“I work very hard at maintaining a low somatic cell count,” Julie said. “Whenever a cow comes back with a SCC of over 100,000, I do a CMT test and figure out which quarter is high. If the CMT tests shows a super high count, we quarter milk it until it gets back in line.”
Julie explained that seven years ago, 1/3 of the herd tested positive for Staph Aureus. Because of this, she always cultures individual quarters which test positive on the CMT paddle. Staph Aureus continues to present itself in the herd but Julie finds that it is generally only in one quarter. These cows are milked as three-titters. If a cow tests positive for Staph Aureus in more than one quarter, she is culled from the herd.

The farm milks 25 registered Jerseys.

The milkers are diligent about prepping the udder prior to milking and she feels this also contributes to her low SCC. They use a 1% iodine-based pre-dip. Cows are dipped, fore stripped, dipped again, and then wiped. They post-dip with a barrier dip. High-count cows are milked last.
All of the animals at Green Wind are under the same roof of the iconic late-1880’s Vermont barn. Steve is a wood worker and both he and Julie hold a reverence for their piece of architectural simplicity and durability. Julie and Steve made a deliberate decision early in their dairy career to remain small and Julie said, “Our barn is a big part of what originally attracted us to this property, and the size of the barn naturally limited the size of the herd.”

The barn has been improved over time. Headlocks were replaced by comfort stalls. In the late 1980’s a barn chain was added, and a pipeline in the late 1990’s. Three years ago, they began installing Pro-Mats in the milk cow stalls and last year added them to their heifer stalls. In order to accommodate NOP regulations, they recently added a turn-out area to the barn to provide outdoor access to their young stock during the winter. It is managed as a bedded pack.

Their appreciation for tradition is also represented in their forage program. For their first four years, Julie and Steve used horse power to put up loose hay for the heifers they were boarding, but as they transitioned to wholesale milk production they invested in a line of equipment. The farm still relies on dry square bales. 6,000 square bales are stacked in their overhead hay mow each year- roughly 2/3rd is first cut and 1/3rd is second cut.

On the continued use of square bales Julia said, “We like having our feed in one place. We don’t want to have to start up a tractor every day in the winter. Winter time is really pleasant in the barn if you don’t have to struggle with the weather.” The first and second crop dry hay is supplemented with a custom blend grain ration of 10-26 pounds depending on production. Grain is fed separately five times a day- before and after each milking and an afternoon feeding.
Influenced early in their career by Andre Voison and Bill Murphy (author of Greener Pastures on Your Side of the Fence), the farm is long accustomed to grazing. Early on, they began building lanes and setting up a water system so that now, “the cows have really good access to most of our pastures,” Julie said. The milk cows get a new piece of ground every 24 hours. Some paddocks are two-day pieces but with an NRCS grant, they plan to add some more permanent lanes which will allow them to break up the multi-day paddocks.

Steve MacCausland

In 2016, the farm began grazing their young stock six months and up. The NOP grazing standard calls for 30% dry matter intake from pasture beginning at six months. “It was the first that I ever had animals that young on pasture,” Julie said. “I kept them on their own rotation. They had a new paddock every two or three days.” Supplementing the pasture with 2 pounds of grain per heifer each day, she said, “kept these heifers interested in me and made moving them a lot easier.” Julie was concerned with how this group of young cows would adapt to the pasture program, but ultimately, she said she was very pleased with their growth.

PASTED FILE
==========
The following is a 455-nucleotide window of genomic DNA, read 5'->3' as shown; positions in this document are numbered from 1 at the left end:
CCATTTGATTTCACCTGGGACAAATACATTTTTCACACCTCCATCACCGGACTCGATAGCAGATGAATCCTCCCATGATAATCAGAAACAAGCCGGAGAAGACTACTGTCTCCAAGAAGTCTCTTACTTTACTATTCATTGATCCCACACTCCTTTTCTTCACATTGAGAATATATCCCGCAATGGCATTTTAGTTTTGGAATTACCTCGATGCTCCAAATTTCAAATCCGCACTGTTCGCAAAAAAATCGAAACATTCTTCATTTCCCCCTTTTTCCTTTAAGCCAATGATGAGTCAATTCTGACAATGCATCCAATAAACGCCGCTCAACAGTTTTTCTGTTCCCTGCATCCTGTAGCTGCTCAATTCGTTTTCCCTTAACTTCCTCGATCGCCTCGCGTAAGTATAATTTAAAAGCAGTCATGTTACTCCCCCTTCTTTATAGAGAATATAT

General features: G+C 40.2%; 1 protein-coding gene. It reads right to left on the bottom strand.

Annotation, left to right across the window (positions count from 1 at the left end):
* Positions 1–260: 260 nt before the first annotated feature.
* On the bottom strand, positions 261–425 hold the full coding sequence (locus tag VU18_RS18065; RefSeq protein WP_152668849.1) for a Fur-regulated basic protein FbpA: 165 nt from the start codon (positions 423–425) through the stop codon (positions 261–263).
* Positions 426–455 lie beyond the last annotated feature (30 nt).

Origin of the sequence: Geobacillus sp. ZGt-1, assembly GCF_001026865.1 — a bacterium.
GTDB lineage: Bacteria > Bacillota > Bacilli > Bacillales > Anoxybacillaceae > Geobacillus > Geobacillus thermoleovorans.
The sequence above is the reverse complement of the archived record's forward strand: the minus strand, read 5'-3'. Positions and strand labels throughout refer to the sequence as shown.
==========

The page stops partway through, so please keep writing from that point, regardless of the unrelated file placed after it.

Green Wind used a leader/follower system for many years, but Julie felt that the heifers were being short-changed. Three years ago, they instituted a separate rotation for their heifers. “We have a few remote pastures that are difficult to access,” Julie said. “It seemed like the only time our heifers gained weight is when they had these pastures to themselves.” This group of animals is not fed any grain during the grazing season but gets a small amount during the winter, mostly as a medium for administering minerals.

Always eager to further her grazing knowledge, Julie said she was one of the first people to sign-up for On-Pasture, the web-based grazing publication created by Kathy Voth and Rachel Gilker. In 2004, Kathy created a method for training cows to eat weeds, and has trialed her weed eating program at Green Wind.

“Using Kathy’s advice, I introduced a variety of textures and tastes to some heifers over a period of two weeks,” Julia said.

“They were fed eight different grains during that time period- anything from cornmeal to alfalfa pellets. We did it at the same time every day.”

At the end of the period, Julie introduced this group of heifers to burdock, knapweed, thistle, and yellow dock. All are problematic weeds at Green Wind. The cows, now conditioned to a wide array of tastes and textures, began to eat the weeds. “It was incredible,” Julie exclaimed. Thistle and knap weed populations have diminished, but Julie acknowledged she lacks the critical mass of trained cows which might help further eliminate the weeds. Julie encouraged farmers to resource Voth’s book Cows Eat Weeds as well as web-based On Pasture.

Julie is grateful for the vast amount of resources available on-line and through books but she also expressed the great appreciation she has for her local community. “This is a vibrant agricultural community of large and small farms, conventional and organic. I think this area even has the highest concentration of organic farms in Vermont.”

“We have an incredible community in this part of Vermont,” Julie went on. “There is support for our farms across all sectors of the population. I don’t think there could be a better place to have a farm. The fact that there is so much appreciation makes a huge difference in the desire to keep going.”

Julie Wolcott and Steve MacCausland can be reached at gwfarm@vtlink.net, 802-933-4592 and the farm’s address is Green Wind Farm, 1345 Northrop Road, Enosburg Falls, Vermont 05450.